Property Management

Real-Estate Expert’s Guide For Finding A Good Property Manager

Published 9th September 2020Updated 4th April 2023

professionals waiting for interviews

Buying real estate is one of the largest investments you can make, so it comes as no surprise that it's crucial you make a good choice for your property manager. You'll want someone who's both competent at managing your rental property and has your best interest in mind. Making a poor choice could lose you valuable tenants and make property investing much harder than it needs to be.

No matter if you’re a novice property owner or if you’ve already got 6 properties under your belt, you can still conduct thorough research and screening to find the best options available.

Our property expert Wayde Hildrew has outlined four steps for how to find a good property manager. We’ve also included a list of questions you should ask a property manager at an interview, all the while setting you up with essential tips along the way. By the time you finish this article, you’ll be well-equipped to find and evaluate your options, and choose the right property manager with confidence.

Step 1: Establish your selection criteria

When thinking about how to find a good property manager, you should first think of yourself as an employer. This makes sense since you are, after all, hiring someone to do work for you at a price!

This means that you'll need some selection criteria. It’s about having an idea of what you’re looking for before you start searching for candidates.

Wayde explains that there are three key factors that you should take into evaluation:

  • Price
  • Service level
  • Ability to manage risks and get results

A large number of property managers will offer trade-offs between these factors. For example, a property manager might provide an all-encompassing service with cutting edge technology, but it’s at a price premium. Or, they might be a low-cost provider but have standardised their activities across large areas, which gives them no location-specific expertise or experience to minimise risks.

However, Wayde further shares that investment property owners who do their research don’t necessarily have to trade off one benefit for another.

“There are definitely property managers who can provide excellent service and get strong results at a reasonable price point. That is what I recommend real-estate investors try to look for as much as possible.”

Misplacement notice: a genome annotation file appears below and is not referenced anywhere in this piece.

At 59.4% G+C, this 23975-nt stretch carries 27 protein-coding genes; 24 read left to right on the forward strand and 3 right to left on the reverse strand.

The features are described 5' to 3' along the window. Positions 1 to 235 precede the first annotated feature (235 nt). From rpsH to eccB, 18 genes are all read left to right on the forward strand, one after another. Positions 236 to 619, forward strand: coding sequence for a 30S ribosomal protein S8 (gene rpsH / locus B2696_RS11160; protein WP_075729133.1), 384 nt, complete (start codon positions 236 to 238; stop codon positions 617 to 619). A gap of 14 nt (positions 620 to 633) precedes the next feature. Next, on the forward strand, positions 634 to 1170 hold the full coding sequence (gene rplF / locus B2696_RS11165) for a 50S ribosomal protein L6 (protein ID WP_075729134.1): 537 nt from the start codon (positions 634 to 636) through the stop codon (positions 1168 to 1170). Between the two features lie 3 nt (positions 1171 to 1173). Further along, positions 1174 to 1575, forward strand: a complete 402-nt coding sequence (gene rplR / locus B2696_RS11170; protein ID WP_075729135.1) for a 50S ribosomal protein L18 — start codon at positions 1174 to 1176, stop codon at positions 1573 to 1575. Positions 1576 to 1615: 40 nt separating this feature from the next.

Wayde Hildrew, :Different Property Expert

In fact, property managers who routinely innovate on their processes and their service model have found ways to give property investors all the benefits while staying low-cost.

Once you have identified what you’re after, you can start looking for potential candidates.

Step 2: Find a pool of property managers

How do you find a good property manager? Word of mouth is always a great place to start. On top of that, there’s a world of resources online which can help you vet potential candidates and come up with a list of prospective property management companies. 

Wayde recommends that you talk to other investors for insights on their experiences and property manager recommendations.

“People who have been through the process before will have had positive and negative experiences, and are good to speak to.”

He further adds that you can look at what is marketed online to find good property managers. Put yourself in the shoes of a potential tenant, and browse rental listings online in your relevant area to see which property managers are doing a good marketing job to find some potential candidates.

Whenever you come across a candidate, you should Google them and jump on their website to see how they work. Check their fee structure and the service they provide, read reviews and decide if they’re a good fit within your criteria.

Once you have a list of about 2-4 very strong property managers, you should reach out and arrange an interview with each candidate. This is when the first test happens!

“If you don’t receive a response within 24 hours after reaching out, then it’s probably going to get even worse once you’re actually in business! If that’s the case, then you should probably just cross that property manager off your list.”

Wayde Hildrew, :Different Property Expert